Fatal Frame II: Crimson Butterfly - Director's Cut

aka: Fatal Frame 2: Crimson Butterfly, Fatal Frame II: Crimson Butterfly, Project Zero II: Crimson Butterfly - Director's Cut
Moby ID: 76650
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Fatal Frame II: Crimson Butterfly - Director's Cut for Xbox is an updated port of the PlayStation 2 game Fatal Frame II: Crimson Butterfly. It is the first version of the game for Xbox. It has the same story and includes all the elements from the PS2 version, but includes these new features not available previously:

  • Additional ending scene
  • New difficulty level
  • Optional first-person control/view style
  • Several extra unlockable cosmetic accessories
  • Six additional unlockable pairs of costumes for Mio and Mayu
  • Unlockable survival mode with an additional ghost type

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Credits (Xbox version)

96 People (95 developers, 1 thanks) · View all



Average score: 82% (based on 21 ratings)


Average score: 3.6 out of 5 (based on 13 ratings with 2 reviews)

Sweet disappointment

The Good
As a fan of horror-survival genre, I was aiming at the original title couple of times, but always found a reason not to get it. With this game, however, there was no doubt in questioning whether I'd like to play it or not, the answer was yes, of course. However, it also proves that game is not always to be judged by its trailer (or else, we'd all love Warcraft III, eh eh, and where would the world go then) because it is done just about to capture your interest to the max, I mean, you have eerie atmosphere of events that take place in the lost village (keyword "lost" here, since if Mio and Mayu didn't get lost they'd probably stay out of this painful nightmare), you have two cute little girls in, well, I'd call it a school uniforms (although after finishing the game, as in all games of the genre, outfit can be changed), and you have a story that pours in the current mystery into crossing it with the past. The recipe sounds delightful. The result, however, tasteless.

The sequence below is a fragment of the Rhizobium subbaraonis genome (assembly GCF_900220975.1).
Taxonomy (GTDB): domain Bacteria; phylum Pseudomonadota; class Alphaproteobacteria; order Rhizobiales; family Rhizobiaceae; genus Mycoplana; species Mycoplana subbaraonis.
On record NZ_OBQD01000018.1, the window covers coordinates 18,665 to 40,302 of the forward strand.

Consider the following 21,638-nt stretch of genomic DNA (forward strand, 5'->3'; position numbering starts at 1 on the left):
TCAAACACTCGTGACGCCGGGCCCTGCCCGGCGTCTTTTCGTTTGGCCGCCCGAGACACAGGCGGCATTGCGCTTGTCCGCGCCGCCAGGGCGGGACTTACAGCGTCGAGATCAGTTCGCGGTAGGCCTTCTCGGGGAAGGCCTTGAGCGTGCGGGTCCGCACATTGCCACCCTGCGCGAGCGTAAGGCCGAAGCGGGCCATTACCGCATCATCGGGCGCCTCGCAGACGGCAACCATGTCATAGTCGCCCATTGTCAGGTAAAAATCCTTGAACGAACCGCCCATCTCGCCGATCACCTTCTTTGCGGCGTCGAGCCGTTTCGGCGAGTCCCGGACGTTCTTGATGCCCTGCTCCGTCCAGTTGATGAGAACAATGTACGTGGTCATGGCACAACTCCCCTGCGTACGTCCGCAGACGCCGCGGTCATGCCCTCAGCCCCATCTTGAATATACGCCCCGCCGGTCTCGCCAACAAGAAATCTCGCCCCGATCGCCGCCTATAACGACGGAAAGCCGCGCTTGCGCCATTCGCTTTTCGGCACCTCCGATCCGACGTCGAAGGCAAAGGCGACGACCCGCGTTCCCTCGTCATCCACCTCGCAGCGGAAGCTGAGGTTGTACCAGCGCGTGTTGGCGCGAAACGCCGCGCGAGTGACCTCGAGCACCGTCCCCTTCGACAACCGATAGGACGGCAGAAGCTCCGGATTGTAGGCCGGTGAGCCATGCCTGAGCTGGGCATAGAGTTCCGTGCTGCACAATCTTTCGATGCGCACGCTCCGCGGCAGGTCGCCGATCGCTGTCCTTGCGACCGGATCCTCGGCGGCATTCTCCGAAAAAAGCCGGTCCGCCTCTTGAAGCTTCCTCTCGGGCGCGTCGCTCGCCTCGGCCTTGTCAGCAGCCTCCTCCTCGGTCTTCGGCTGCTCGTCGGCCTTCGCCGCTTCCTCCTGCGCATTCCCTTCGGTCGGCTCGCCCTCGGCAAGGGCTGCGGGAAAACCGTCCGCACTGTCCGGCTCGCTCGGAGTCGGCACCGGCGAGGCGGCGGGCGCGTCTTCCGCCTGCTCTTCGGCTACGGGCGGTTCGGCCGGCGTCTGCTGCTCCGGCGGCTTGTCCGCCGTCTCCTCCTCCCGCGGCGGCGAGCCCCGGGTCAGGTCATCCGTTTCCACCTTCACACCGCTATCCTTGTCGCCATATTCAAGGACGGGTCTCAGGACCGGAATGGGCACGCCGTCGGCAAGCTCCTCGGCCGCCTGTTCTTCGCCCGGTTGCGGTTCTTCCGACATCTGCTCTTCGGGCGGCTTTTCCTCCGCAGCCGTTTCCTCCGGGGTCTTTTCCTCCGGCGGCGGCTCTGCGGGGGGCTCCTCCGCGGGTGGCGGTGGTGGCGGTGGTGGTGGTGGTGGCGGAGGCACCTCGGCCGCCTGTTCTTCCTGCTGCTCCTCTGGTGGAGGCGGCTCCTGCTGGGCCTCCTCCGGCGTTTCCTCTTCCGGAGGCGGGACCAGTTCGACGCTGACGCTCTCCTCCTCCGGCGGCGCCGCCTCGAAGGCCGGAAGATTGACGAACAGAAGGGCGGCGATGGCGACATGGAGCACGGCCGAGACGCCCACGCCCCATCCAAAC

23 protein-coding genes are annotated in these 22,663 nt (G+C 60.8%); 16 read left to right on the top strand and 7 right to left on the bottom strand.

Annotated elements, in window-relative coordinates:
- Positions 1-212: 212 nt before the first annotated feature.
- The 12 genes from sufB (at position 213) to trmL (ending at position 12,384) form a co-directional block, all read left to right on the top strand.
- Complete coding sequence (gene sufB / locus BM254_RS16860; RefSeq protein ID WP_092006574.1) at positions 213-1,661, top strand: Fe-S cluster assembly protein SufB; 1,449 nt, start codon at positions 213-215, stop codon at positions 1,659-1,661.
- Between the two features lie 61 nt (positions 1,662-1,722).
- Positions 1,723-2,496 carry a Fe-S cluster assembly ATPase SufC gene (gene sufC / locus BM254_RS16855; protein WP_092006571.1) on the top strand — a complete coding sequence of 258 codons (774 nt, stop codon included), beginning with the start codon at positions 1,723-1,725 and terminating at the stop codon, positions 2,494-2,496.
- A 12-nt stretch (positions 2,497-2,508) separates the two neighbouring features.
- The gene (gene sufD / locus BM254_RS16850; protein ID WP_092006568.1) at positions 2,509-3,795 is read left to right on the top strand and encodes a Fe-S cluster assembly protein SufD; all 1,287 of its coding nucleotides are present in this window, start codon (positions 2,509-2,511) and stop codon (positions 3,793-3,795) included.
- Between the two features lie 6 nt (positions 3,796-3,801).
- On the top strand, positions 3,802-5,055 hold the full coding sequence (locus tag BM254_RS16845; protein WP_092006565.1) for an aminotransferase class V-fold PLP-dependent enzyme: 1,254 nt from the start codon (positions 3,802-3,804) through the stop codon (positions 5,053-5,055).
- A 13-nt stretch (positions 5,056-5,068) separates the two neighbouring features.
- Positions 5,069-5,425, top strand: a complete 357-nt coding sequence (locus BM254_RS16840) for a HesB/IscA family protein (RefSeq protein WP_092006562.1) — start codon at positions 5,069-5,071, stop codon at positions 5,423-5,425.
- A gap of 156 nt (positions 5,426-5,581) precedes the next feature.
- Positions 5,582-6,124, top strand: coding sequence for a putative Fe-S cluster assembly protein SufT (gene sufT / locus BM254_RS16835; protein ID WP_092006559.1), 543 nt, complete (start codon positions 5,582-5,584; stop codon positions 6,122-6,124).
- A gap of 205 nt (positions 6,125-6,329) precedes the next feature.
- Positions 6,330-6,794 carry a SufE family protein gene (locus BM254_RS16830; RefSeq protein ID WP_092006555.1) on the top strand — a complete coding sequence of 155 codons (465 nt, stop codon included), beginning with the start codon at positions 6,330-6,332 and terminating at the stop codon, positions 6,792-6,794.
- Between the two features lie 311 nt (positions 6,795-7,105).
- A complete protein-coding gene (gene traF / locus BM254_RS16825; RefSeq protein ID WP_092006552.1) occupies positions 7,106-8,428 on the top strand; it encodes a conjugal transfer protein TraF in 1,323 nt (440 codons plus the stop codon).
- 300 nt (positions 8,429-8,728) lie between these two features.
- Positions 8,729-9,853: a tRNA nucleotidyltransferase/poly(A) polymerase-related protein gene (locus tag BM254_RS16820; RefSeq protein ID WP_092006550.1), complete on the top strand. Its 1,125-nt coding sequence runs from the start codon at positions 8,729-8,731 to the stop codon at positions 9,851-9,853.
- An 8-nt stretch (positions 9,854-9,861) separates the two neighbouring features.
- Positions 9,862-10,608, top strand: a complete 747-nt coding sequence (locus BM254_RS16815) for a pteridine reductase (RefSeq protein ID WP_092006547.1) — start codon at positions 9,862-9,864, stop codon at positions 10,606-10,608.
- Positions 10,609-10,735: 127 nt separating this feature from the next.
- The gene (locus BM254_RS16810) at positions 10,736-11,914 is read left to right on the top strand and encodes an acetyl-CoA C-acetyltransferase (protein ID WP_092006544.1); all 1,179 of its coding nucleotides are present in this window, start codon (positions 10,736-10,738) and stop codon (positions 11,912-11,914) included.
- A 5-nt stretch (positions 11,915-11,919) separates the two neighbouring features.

I know games generally look better on Xbox than on PS2, but I was surprised how good the graphics were, and aside from a few pre-rendered cutscenes, in-game cutscenes looked close to being the same. The lighting and fog effects were great giving a boost up to the atmosphere, and the setting was already eerie enough by itself so all you could hope for is to experience something on par with Silent Hill 2. Alas, that was nowhere near to be found. Sound effects, although good (yeah, we all know door squeeking sounds still work the cut) were not supported by a decent soundtrack (think of the original Silent Hill game where pretty much entire soundtrack sounded like sound warfare), the ending song was brilliant, at least.

The Bad
There is very little music to it. If we don't count ending song and nice melody that plays on the load/save menu, there really isn't much to find, and what you can find clasps with sound effects which only makes a confusion which should never be included in games that are part of horror-survival genre, relying on good sound scheme is crucial in games of a sort, and any melody that isn't a melody will just create an unwanted feeling of distraction.

Story itself, although very promising at start, made a very dissatisfying overture in the end. There is a pitch in the fork that lets you escape and save yourself and leave your twin sister behind which leads to nothing but a game over with additional cinematic, and a true way of coming for her and saving her from whatever evil ceremony has taken her by the hand. I really do hope there is some better ending to it (additional features prompted at three more, though) because this one is not rewarding for the player, I mean whatever made Mio and Mayu so connected to Sae and Yae, that thing is pretty unclear since they weren't trying to save the village or anything in the first place. Just being lost is not good enough to lead the story, it has to be a better reason. James had one in SH2.

The Bottom Line
Hm, an interesting game. Not sure whether to recommend it or advise against it, it's bathing in the shades of grey.

Xbox · by MAT (241141) · 2012

Sometimes beautiful, otherwise a meandering mess.

The Good
I have to hand it to Tecmo, they know how to make good ambient horror. The original Fatal Frame is a masterpiece of atmosphere, pacing and gameplay that ends up sending you to a sort of gaming nirvana. Fatal Frame 2 features an enhanced, more atmospheric setting with a far more varied set of environments and dark, terrifying locales.